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Restricting Investment Abroad and Illicit Capital Outflows

Given Nepal’s unfavorable business environment–Nepal ranks 107th in the World Bank’s Doing Business Report 2016—it is not very surprising if Nepalese wished to invest abroad for better returns. However, the Government of Nepal has barred Nepalese from making any foreign investments through the Act Restricting Investment Abroad, 2021B.S (1964) with genuine motives of preventing Nepalese capital to go out of Nepal so that it could all be channeled to Nepal’s economic growth. This Act was introduced 53 years ago when globalization was a far cry. However, the relevance of this law today is questionable.

The Global Financial Integrity (GFI) report released in December 2015, Illicit Financial Flows from Developing Countries: 2004- 2013, has ranked Nepal 86th out of 149 developing countries surveyed for Illicit Financial Flows (IFF). Nepal’s average illicit capital outflow from 2004-13 was 567 million US dollars per year. According to an article in Republica, economists reason, “prolonged political transition, lack of an investment friendly environment, and no guarantee of profit due to low productivity are encouraging the capital outflow.” The GFI report has drawn attention to the existing illegal means by which people have taken their money out of their borders. It is therefore clear that the government’s attempt at protecting and promoting the economic growth of Nepal through restrictive measures has failed to achieve its desired goals.

Circumventing laws in Nepal is not a new practice – Nepal ranks 131st in Transparency International’s Corruption Perception Index, 2016. If people with right connections are already capable of taking money out of Nepal despite the Act to Restrict Investment Abroad (1964), and it is agreed that Nepal’s investment climate is not very favorable, restricting its other citizens (without connections) from making more profitable investments does not sound like a 21st century idea of development. If there are better prospects outside, any rational investor will start looking for loopholes in the law to be able to invest outside. If a government so wishes for capital to channel it towards domestic investments, then it would make more sense to in fact frame policies that incentivize even foreigners to come and invest in their country. When even foreigners are coming in for this host country which now offers better returns and better investment climate, then fewer domestic nationals would take their money out of the country.

There are several benefits of globalization that Nepal has not been able to capitalize on. These are missed opportunities for Nepal and for Nepalese. The relevance of policies that bar Nepalese from making foreign investment needs to be reconsidered. It only makes sense to have laws that are implementable. Laws that are binding only upon those who are unable to violate them are of no good to the nation, and is clearly indicative of the public sentiment around it. Coercion has its own limitations, and even if Nepal tries to shy away from globalization, the citizens will not.

About Shalini Gupta

Shalini is a Research Officer at Samriddhi Foundation

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Trade Policy for Nepal

Sir Thomas Harris discussing trade policies for Nepal with young parliamentarians and leading businessmen of Nepal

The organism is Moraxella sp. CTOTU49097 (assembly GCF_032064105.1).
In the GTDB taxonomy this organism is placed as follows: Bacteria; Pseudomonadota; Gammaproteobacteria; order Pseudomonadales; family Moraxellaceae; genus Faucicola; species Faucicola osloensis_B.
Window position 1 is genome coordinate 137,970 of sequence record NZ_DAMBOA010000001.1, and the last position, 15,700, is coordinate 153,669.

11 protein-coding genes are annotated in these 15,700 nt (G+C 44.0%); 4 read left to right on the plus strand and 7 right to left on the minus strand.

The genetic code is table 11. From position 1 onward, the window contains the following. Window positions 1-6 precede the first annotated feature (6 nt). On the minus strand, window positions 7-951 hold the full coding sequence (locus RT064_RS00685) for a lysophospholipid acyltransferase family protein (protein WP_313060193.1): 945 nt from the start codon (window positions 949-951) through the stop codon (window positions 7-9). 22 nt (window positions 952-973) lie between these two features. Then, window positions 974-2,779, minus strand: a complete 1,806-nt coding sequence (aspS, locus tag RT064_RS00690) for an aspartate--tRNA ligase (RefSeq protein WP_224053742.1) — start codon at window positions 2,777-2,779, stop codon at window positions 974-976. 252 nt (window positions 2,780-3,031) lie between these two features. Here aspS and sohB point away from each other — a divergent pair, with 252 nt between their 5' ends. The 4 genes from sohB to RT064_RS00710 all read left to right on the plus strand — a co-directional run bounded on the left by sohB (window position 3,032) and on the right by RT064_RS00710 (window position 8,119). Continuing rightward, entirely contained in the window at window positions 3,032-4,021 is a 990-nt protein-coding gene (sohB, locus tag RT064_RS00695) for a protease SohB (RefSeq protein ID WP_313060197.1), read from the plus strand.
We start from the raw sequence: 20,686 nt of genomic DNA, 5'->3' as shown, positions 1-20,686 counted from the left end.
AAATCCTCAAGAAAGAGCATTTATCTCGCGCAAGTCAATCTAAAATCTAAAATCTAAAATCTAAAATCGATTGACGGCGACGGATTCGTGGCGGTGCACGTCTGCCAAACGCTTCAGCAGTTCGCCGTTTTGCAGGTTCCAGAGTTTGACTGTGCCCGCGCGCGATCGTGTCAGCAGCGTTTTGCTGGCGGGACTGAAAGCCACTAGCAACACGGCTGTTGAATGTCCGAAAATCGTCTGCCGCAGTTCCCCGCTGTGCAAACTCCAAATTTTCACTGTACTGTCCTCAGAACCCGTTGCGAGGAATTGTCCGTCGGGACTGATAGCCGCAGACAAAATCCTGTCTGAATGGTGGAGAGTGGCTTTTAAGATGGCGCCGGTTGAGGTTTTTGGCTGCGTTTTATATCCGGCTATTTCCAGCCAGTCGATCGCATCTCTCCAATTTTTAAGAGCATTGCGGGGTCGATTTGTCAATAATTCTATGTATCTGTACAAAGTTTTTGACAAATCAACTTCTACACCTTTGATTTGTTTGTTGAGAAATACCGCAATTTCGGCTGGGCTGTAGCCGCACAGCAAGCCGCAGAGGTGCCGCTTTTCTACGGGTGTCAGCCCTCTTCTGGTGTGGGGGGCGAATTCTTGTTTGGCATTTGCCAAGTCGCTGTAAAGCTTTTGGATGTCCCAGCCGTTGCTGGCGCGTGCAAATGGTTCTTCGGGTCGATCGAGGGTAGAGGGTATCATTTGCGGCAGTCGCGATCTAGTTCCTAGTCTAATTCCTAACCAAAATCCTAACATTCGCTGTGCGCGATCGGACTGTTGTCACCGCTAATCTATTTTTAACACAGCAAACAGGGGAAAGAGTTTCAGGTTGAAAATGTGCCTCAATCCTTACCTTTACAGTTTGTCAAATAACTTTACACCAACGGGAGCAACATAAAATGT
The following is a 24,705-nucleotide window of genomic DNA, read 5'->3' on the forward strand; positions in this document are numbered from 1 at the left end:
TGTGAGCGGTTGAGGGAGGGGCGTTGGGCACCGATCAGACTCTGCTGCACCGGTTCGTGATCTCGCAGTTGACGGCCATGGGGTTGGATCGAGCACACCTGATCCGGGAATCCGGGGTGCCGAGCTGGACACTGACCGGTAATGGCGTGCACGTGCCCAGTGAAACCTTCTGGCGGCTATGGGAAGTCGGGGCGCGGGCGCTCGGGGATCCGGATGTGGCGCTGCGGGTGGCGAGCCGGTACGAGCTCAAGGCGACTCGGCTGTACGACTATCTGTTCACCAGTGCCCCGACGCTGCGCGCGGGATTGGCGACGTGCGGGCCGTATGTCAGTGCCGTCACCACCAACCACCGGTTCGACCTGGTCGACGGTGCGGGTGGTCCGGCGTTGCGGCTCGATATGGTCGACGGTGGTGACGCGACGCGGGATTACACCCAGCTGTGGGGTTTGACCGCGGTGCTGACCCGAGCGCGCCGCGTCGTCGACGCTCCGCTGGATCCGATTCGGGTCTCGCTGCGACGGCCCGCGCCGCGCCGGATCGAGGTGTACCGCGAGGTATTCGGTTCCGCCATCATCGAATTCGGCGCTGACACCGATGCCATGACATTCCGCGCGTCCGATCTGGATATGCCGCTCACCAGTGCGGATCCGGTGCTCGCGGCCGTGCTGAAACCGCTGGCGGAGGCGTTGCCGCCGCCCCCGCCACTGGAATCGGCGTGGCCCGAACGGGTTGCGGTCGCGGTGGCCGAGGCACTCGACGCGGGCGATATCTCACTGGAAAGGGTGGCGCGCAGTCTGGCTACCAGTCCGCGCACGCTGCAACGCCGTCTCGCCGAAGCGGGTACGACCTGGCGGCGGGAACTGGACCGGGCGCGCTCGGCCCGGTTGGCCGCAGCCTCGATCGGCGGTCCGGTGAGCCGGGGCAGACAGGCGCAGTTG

Sir Thomas Harris discussing trade policies for Nepal with young parliamentarians and leading businessmen of Nepal

One of the highlights of globalization and liberalization that followed has been the global trend of cross-border capital flow. Cross-border trades have proliferated, creating new avenues for every prospective player to prosper, even more so, for financial institutions. In 2007 alone, the cross-border capital flow was $11 trillion. For many countries, exports grew faster than their GDP.

But then, in 2008, the world faced the worst financial crisis since the Great Depression. Twenty largest economies of the world then gathered to discuss how to deal with the crisis. In unison, they decided to not repeat the mistake that was made in the 1930s – protectionism. Today, the efforts of pro-market forces have succeeded by and large. Despite the pledge to stop protectionism, however, many governments have continued to practice one policy or the other that bars free capital flow. It has therefore been such that the damage brought about by the financial crisis in 2008 has not been escaped altogether. In 2013, the cross border capital flow was down to a third of its 2007 figure. FDIs have come down and Doha Round has collapsed.

Today though, one can garner some optimism. Firstly, the world has managed to come out of the recession. The international capital flows are beginning to recover. One of the reasons for this is that international trade itself has become much more diverse. This is evinced by the geo-political shift of power from the west to the east (towards India, China and Japan).

Secondly, although the Doha Round has collapsed effectively, trade liberalization has been the economic approach of most of the countries around the world. In the last 5-8 years, bilateral trade treaties have proliferated, particularly in Asia. The EU, in the last two years has negotiated bilateral trade treaties with India, Malaysia, Korea, Singapore, Canada and many more. Trans-pacific and trans-atlantic trades are also growing in practice and popularity. To the surprise of most of the countries, even China is now willing to join Trade in Services Agreement (TISA) and has applied for membership.

Experts now anticipate a trend in international trade which is different from what has historically been the case. The global economy is shaping up for a different make-up. The anticipation is that from the current 38% stake in global output, that of the emerging markets will reach 63% by the year 2040. Trade between developing countries is also expected to rise to 40% by 2030, which currently stands at 18%.